Staff shifts in the Belarusian Foreign Ministry
Government’s Regulation No 142 of March 4th, 2013 changed the leadership in several bilateral commissions in the Ministry of Foreign Affairs.
Belarus’ staffing policy in the Foreign Ministry aims at alienating those responsible for negotiations with the West in 2008 - 2010. New personas will be in the focus of the new round of negotiations: Deputy Foreign Ministers Sergei Guryanov and Elena Kupchina.
The Belarusian Foreign Ministry’s increased activity, marked earlier, is complemented by the changes in the negotiating groups. Government Regulation No 142 appointed Deputy Foreign Minister Sergei Guryanov in charge of the American and Latino-American policy (in particular through the Belarusian-American Committee for Business Development and similar committees for Argentina, Ecuador and Cuba).
Formally, Mr. Guryanov did not participate in the ‘liberalization’ project in 2008-2010. Since early 2006 to October 2010 he worked as Belarusian Ambassador in Korea and was appointed Deputy Minister in February 2011, shortly after the December 19th, 2010 events. However, Guryanov is not an alien official to the Belarus’ European foreign policy. In the mid 90’s, he was a stagier at the UNDP and the World Bank’s Economics Institute in Warsaw, as well as at the Joint Vienna Institute.
Simultaneously, Deputy Foreign Minister Valentin Rybakov, who in 2003-2005 worked as Belarus’ Minister-Counsellor in the United States, and in 2006 – 2013 was President’s Aide for International Affairs, as of March 2013 was appointed in charge of the Middle East and South-East Asia, which should be regarded as ebbing of his influence.
Finally, new Deputy Foreign Minister Elena Kupchina on March 6th held regular meetings with foreign partners: the OSCE Office for Democratic Institutions and Human Rights, and the French Ambassador to Belarus M. Raineri. In 2006 – 2012 Mrs. Kupchina worked as Belarus’ Ambassador in Hungary and Slovenia (from 2008), and in May 2012 she was appointed Deputy Foreign Minister.
Current staff shifts in the Foreign Ministry confirm our previous hypothesis about President Lukashenko’s sinking confidence of the “Vladimir Makey’s group”, which led the rapprochement between Belarus and the EU and the U.S. in 2008-2010. However, the resumption of a dialogue between Minsk and the West persists, and the Foreign Ministry’s high activity in the European arena proves it. And the existence of the political prisoners remains the major constraining factor, holding back the dialogue.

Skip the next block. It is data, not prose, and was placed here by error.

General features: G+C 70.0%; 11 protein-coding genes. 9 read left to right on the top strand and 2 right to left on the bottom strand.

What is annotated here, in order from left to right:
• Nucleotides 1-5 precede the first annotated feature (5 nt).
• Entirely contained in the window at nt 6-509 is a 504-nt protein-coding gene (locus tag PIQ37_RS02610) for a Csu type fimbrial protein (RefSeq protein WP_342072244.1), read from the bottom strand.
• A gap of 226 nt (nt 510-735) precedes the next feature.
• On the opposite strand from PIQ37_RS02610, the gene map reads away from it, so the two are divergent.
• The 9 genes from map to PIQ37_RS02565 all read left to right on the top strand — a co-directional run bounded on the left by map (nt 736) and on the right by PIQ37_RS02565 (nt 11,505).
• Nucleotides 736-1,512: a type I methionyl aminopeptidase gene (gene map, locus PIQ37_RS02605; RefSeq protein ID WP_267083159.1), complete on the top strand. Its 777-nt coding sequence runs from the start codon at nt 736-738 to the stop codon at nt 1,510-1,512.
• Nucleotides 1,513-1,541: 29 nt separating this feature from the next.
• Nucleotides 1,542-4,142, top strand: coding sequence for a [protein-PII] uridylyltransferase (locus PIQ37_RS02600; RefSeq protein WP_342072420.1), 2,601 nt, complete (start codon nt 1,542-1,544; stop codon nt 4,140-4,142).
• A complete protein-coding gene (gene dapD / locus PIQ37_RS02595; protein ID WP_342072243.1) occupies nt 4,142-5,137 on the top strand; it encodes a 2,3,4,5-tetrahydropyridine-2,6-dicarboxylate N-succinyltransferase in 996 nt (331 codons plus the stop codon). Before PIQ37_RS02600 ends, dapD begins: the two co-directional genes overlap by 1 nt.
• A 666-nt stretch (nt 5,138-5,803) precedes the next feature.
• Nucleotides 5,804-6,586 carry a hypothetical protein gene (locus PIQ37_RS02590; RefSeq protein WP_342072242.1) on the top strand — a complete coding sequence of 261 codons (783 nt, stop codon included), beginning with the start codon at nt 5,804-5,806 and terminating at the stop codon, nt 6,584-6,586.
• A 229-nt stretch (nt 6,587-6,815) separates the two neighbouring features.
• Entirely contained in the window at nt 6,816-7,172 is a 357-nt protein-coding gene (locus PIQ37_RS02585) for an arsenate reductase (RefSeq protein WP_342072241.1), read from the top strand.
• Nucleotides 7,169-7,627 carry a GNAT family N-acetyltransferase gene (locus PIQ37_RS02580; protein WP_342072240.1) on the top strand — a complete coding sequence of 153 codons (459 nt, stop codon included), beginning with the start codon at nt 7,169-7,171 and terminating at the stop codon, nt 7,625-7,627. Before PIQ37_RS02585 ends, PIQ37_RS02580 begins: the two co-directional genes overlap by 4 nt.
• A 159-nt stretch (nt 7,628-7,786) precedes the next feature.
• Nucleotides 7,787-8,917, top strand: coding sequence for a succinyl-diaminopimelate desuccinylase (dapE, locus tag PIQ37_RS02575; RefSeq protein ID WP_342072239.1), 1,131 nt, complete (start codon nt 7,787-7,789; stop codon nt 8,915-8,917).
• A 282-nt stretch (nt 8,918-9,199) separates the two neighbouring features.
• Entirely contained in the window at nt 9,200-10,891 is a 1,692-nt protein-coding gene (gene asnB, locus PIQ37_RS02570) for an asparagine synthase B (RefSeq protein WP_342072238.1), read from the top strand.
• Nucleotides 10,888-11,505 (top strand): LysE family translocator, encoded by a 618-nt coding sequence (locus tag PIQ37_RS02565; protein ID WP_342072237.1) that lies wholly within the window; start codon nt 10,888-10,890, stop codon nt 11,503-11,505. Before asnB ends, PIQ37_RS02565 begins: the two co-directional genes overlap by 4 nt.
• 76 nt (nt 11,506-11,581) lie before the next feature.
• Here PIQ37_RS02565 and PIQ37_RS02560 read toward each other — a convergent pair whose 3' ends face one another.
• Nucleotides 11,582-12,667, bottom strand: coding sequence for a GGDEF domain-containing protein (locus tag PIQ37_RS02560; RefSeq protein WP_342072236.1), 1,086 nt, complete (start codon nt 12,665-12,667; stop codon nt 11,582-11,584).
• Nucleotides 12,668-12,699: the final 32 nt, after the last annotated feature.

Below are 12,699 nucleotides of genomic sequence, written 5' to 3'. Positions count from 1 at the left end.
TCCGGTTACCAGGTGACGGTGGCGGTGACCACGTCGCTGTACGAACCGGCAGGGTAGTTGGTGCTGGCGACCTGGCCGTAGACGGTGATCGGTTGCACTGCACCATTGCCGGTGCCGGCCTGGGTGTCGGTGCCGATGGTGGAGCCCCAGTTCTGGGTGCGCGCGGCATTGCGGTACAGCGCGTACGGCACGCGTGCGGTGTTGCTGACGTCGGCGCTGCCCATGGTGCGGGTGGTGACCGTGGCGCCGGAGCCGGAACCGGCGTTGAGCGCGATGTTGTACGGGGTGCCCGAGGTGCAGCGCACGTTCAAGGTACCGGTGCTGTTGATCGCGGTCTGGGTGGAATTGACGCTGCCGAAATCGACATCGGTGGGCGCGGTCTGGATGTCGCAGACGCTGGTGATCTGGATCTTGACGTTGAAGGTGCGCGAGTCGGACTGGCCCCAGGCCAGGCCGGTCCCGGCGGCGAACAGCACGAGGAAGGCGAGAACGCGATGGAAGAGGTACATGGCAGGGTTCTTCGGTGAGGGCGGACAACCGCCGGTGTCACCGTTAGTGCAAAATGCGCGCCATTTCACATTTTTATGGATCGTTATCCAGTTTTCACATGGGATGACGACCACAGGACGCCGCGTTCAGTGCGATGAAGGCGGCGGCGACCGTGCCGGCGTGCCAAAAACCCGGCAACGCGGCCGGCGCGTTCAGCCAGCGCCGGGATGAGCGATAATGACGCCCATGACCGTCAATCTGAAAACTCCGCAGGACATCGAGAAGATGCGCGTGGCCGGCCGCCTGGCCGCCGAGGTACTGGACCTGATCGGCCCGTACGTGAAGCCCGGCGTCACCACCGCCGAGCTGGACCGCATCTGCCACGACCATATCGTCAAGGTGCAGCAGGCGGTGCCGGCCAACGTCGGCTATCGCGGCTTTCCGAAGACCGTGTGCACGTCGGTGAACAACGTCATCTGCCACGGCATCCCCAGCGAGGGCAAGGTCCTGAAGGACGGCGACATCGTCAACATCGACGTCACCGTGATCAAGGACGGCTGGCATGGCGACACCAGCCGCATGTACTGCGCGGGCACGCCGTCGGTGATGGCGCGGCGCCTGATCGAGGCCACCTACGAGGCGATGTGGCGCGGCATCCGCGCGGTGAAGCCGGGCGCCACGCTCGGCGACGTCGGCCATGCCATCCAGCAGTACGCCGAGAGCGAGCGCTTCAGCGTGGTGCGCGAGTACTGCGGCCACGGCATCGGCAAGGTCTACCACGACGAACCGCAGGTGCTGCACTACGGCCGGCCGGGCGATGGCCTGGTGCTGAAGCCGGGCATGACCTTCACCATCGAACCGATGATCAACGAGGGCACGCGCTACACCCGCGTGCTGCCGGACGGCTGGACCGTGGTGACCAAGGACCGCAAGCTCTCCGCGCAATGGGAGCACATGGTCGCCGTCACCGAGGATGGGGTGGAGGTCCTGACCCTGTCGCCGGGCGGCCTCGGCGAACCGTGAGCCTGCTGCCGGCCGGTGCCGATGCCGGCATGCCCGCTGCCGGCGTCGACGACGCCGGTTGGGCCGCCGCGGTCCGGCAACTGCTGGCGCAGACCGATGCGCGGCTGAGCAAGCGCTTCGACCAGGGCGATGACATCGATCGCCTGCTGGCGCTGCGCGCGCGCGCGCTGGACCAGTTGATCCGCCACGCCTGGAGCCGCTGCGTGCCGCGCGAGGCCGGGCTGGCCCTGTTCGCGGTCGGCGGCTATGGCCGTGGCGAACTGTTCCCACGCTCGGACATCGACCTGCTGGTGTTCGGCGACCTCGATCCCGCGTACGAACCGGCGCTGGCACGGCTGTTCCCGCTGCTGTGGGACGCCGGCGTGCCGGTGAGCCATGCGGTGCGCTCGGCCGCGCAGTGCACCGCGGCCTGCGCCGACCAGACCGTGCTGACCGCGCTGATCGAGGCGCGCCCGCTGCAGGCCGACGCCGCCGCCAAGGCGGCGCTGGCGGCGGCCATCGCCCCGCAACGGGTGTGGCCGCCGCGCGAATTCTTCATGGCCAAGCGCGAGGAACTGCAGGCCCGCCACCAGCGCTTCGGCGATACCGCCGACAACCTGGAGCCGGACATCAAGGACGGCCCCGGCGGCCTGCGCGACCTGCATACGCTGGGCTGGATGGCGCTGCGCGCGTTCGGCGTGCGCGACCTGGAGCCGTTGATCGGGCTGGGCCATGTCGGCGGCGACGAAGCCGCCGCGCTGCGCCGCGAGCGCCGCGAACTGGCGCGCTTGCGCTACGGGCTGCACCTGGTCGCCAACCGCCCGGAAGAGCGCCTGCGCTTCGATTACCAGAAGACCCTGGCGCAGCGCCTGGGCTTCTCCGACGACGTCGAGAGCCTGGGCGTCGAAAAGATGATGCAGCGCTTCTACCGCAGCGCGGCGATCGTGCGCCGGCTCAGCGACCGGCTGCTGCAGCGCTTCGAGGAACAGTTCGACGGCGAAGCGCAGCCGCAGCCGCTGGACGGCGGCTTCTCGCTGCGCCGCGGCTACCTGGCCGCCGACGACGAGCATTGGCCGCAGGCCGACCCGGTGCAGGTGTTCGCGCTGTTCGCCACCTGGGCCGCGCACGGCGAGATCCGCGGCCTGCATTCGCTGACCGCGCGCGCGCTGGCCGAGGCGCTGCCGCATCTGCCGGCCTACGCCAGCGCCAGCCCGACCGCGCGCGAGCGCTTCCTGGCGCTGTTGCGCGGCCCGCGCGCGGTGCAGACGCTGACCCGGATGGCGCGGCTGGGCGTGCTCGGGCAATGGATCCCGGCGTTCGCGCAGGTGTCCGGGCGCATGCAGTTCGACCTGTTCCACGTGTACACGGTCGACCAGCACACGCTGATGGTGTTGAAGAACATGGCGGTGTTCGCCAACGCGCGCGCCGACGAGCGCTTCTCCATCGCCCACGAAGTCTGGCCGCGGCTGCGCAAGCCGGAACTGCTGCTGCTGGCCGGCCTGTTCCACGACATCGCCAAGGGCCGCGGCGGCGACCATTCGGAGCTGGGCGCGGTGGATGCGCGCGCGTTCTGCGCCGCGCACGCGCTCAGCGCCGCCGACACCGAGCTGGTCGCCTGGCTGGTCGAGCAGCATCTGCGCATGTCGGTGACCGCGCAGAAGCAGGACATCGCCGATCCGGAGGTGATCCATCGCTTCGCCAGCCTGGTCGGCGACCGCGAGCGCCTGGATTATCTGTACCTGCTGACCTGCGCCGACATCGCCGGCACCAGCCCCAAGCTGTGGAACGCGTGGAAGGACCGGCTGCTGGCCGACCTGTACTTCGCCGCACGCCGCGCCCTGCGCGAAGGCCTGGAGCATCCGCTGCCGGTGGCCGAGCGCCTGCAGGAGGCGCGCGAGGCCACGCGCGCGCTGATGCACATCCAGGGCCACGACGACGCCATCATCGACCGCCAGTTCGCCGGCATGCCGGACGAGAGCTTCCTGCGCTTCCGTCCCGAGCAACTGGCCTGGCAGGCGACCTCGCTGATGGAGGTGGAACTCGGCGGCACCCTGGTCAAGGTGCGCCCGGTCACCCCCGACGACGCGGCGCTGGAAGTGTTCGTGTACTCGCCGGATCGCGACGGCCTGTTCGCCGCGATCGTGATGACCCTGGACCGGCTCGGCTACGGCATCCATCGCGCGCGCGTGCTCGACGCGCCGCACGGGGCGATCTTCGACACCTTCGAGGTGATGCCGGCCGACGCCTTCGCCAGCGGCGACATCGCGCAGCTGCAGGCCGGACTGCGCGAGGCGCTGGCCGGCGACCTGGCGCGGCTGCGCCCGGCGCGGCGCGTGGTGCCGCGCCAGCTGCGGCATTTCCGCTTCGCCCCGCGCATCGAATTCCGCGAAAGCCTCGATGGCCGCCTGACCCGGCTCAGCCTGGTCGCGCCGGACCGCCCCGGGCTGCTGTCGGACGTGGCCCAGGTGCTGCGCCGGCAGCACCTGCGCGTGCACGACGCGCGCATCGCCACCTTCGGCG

The Belarusian authorities regard the Catholic conference as yet another international event to promote Minsk as a global negotiating platform. Minsk’s proposal to organise a meeting between the Roman-Catholic Church and the Russian Orthodox Church is rather an image-making undertaking than a serious intention. However, the authorities could somewhat extend the opportunities for the Roman-Catholic Church in Belarus due to developing contacts with the Catholic world.
Minsk is attempting to lay out a mosaic from various international religious, political and sportive events to shape a positive image of Belarus for promoting the Helsinki 2.0 idea.
Belarus’ invitation to the head of the Holy See for a meeting with the Patriarch of the Russian Orthodox Church should be regarded as a continuation of her foreign policy efforts in shaping Minsk’s peacekeeping image and enhancing Belarus’ international weight. The Belarusian authorities are aware that their initiative is unlikely to find supporters among the leadership of the Russian Orthodox Church in Moscow. In Russia, isolationist sentiments prevail.
In addition, for domestic audiences, the authorities make up for the lack of tangible economic growth with demonstrations of growth in Minsk’s authority at international level through providing a platform for religious, sportive and other dialogues.